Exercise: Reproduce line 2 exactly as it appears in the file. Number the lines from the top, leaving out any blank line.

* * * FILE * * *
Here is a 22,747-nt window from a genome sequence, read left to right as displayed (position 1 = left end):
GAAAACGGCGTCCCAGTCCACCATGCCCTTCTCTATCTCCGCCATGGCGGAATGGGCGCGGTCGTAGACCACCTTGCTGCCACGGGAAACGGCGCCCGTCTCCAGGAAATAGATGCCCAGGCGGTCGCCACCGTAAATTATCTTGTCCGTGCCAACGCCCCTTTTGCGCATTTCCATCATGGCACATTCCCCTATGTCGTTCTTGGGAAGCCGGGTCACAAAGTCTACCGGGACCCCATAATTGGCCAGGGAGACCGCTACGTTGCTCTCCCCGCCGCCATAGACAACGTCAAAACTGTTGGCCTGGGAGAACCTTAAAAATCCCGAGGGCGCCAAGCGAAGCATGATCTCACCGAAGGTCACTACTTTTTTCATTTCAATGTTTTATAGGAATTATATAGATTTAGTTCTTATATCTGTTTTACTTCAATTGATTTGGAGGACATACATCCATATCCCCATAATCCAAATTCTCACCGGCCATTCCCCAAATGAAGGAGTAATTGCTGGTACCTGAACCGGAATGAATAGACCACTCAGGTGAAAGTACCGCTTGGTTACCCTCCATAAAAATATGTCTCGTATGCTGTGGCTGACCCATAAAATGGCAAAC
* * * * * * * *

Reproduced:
GAAAACGGCGTCCCAGTCCACCATGCCCTTCTCTATCTCCGCCATGGCGGAATGGGCGCGGTCGTAGACCACCTTGCTGCCACGGGAAACGGCGCCCGTCTCCAGGAAATAGATGCCCAGGCGGTCGCCACCGTAAATTATCTTGTCCGTGCCAACGCCCCTTTTGCGCATTTCCATCATGGCACATTCCCCTATGTCGTTCTTGGGAAGCCGGGTCACAAAGTCTACCGGGACCCCATAATTGGCCAGGGAGACCGCTACGTTGCTCTCCCCGCCGCCATAGACAACGTCAAAACTGTTGGCCTGGGAGAACCTTAAAAATCCCGAGGGCGCCAAGCGAAGCATGATCTCACCGAAGGTCACTACTTTTTTCATTTCAATGTTTTATAGGAATTATATAGATTTAGTTCTTATATCTGTTTTACTTCAATTGATTTGGAGGACATACATCCATATCCCCATAATCCAAATTCTCACCGGCCATTCCCCAAATGAAGGAGTAATTGCTGGTACCTGAACCGGAATGAATAGACCACTCAGGTGAAAGTACCGCTTGGTTACCCTCCATAAAAATATGTCTCGTATGCTGTGGCTGACCCATAAAATGGCAAAC